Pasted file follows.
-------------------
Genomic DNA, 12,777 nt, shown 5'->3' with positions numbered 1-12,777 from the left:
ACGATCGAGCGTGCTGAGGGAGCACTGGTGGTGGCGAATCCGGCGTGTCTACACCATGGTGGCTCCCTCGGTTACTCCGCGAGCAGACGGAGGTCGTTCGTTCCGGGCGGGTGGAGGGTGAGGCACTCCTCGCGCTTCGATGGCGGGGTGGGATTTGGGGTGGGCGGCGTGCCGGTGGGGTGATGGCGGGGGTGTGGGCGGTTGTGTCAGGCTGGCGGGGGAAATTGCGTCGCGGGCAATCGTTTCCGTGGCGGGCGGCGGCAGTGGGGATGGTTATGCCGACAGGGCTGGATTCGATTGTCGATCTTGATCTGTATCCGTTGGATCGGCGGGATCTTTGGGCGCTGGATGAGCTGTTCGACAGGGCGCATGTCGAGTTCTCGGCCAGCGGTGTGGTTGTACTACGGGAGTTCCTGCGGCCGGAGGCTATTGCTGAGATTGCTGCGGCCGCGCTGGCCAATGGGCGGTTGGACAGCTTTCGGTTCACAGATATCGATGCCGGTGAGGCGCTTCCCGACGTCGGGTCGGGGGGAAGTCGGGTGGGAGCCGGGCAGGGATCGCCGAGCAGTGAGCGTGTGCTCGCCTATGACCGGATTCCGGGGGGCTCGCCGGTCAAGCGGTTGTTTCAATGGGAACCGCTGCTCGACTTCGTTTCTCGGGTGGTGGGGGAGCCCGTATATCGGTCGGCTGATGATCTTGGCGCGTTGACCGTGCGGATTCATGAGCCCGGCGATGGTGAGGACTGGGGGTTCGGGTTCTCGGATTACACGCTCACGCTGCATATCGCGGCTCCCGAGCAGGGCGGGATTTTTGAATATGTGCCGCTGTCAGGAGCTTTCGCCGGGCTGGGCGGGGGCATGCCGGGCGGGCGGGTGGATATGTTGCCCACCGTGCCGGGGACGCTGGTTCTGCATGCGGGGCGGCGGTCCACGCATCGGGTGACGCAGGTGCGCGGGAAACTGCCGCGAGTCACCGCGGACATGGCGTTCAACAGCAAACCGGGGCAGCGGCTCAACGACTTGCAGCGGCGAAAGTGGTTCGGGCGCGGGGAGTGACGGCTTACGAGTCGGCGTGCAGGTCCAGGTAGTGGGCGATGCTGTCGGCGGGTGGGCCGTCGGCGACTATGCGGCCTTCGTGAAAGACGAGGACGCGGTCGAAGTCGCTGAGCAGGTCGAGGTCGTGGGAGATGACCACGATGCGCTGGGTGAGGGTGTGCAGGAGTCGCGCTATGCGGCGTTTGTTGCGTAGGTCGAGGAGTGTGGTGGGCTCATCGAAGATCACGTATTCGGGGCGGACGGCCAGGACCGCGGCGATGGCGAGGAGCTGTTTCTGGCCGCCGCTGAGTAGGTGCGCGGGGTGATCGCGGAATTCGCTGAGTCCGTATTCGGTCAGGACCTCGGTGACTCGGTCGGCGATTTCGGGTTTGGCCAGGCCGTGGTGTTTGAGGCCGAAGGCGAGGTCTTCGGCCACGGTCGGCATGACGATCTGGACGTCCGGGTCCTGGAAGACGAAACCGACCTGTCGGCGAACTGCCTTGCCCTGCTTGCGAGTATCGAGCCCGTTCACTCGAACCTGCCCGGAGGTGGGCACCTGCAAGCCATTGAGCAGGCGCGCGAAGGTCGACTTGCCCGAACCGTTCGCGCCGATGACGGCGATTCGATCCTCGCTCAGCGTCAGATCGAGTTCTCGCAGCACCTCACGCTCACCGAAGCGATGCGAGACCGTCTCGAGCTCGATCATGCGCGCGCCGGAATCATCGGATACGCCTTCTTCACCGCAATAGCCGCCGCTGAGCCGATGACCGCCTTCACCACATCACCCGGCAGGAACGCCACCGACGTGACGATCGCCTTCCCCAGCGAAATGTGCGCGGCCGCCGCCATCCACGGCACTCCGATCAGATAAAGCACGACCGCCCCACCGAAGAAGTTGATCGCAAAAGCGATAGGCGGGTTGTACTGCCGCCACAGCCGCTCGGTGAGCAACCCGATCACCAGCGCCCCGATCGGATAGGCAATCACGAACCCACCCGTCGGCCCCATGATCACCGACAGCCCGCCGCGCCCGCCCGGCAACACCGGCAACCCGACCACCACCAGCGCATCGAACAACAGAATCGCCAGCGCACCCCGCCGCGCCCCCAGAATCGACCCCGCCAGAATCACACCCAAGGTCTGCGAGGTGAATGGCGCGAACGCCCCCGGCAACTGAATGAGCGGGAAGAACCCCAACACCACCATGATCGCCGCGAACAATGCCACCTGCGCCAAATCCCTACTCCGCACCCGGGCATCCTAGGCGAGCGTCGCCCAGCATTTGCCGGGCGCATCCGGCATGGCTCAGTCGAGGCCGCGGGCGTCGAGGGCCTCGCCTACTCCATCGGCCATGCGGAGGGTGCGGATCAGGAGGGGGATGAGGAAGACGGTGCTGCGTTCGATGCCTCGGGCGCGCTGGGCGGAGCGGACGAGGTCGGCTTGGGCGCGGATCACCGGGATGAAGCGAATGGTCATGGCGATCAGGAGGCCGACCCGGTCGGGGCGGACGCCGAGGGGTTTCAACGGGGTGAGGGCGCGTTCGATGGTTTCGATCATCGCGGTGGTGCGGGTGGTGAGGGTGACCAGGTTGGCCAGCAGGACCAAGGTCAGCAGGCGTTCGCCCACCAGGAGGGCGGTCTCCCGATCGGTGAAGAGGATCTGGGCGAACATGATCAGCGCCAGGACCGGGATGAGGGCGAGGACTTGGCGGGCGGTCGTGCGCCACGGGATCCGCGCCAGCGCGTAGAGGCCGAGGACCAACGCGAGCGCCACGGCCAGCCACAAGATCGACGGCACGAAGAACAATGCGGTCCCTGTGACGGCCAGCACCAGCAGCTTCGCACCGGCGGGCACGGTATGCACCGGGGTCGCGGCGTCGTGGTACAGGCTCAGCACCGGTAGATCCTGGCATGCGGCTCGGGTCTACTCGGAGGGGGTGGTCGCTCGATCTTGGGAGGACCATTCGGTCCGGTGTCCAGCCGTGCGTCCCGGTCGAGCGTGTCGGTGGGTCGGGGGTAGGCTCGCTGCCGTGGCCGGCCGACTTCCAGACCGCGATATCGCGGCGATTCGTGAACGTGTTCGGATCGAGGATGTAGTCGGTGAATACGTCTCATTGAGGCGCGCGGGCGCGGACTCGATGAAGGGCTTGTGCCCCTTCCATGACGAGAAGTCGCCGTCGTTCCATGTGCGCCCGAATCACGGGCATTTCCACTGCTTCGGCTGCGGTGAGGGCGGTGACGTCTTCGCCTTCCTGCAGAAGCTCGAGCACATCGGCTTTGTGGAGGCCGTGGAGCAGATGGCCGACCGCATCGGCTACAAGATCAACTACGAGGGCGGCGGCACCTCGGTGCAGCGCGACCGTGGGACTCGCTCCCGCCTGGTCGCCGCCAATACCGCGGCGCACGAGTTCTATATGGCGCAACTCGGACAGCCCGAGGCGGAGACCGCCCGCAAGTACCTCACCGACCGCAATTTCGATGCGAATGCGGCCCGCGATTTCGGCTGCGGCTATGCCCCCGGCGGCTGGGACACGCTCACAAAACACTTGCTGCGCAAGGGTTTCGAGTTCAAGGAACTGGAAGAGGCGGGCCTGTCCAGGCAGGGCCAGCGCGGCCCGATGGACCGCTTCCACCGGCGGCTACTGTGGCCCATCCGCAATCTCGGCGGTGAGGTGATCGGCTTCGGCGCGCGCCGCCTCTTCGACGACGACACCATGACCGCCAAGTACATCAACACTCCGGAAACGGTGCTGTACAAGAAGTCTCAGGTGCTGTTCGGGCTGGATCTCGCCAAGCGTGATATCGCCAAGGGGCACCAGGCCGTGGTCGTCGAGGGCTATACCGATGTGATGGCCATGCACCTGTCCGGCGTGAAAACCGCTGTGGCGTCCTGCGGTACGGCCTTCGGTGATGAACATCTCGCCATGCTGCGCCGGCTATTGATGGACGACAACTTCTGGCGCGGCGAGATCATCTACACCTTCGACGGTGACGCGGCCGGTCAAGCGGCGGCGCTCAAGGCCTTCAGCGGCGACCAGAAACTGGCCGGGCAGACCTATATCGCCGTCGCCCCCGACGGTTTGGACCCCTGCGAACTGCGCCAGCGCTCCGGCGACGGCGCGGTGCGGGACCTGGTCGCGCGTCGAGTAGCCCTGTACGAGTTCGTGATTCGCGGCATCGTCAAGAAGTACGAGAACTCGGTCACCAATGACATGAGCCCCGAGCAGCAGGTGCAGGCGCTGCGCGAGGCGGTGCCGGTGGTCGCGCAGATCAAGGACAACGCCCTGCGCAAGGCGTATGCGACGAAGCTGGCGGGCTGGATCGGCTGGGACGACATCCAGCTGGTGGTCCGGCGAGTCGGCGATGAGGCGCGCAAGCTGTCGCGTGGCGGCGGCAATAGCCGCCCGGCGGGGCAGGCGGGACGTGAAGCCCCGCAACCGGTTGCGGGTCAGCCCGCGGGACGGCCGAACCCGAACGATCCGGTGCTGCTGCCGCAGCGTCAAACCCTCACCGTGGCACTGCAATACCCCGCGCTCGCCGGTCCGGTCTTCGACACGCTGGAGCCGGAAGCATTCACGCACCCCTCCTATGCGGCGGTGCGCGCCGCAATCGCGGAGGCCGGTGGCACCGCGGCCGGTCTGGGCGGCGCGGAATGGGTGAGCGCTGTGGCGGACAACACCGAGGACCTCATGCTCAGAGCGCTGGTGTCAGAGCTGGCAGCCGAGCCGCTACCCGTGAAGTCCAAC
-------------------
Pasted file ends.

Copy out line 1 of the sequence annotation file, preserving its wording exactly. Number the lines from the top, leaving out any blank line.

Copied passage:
Genomic DNA, 12,777 nt, shown 5'->3' with positions numbered 1-12,777 from the left: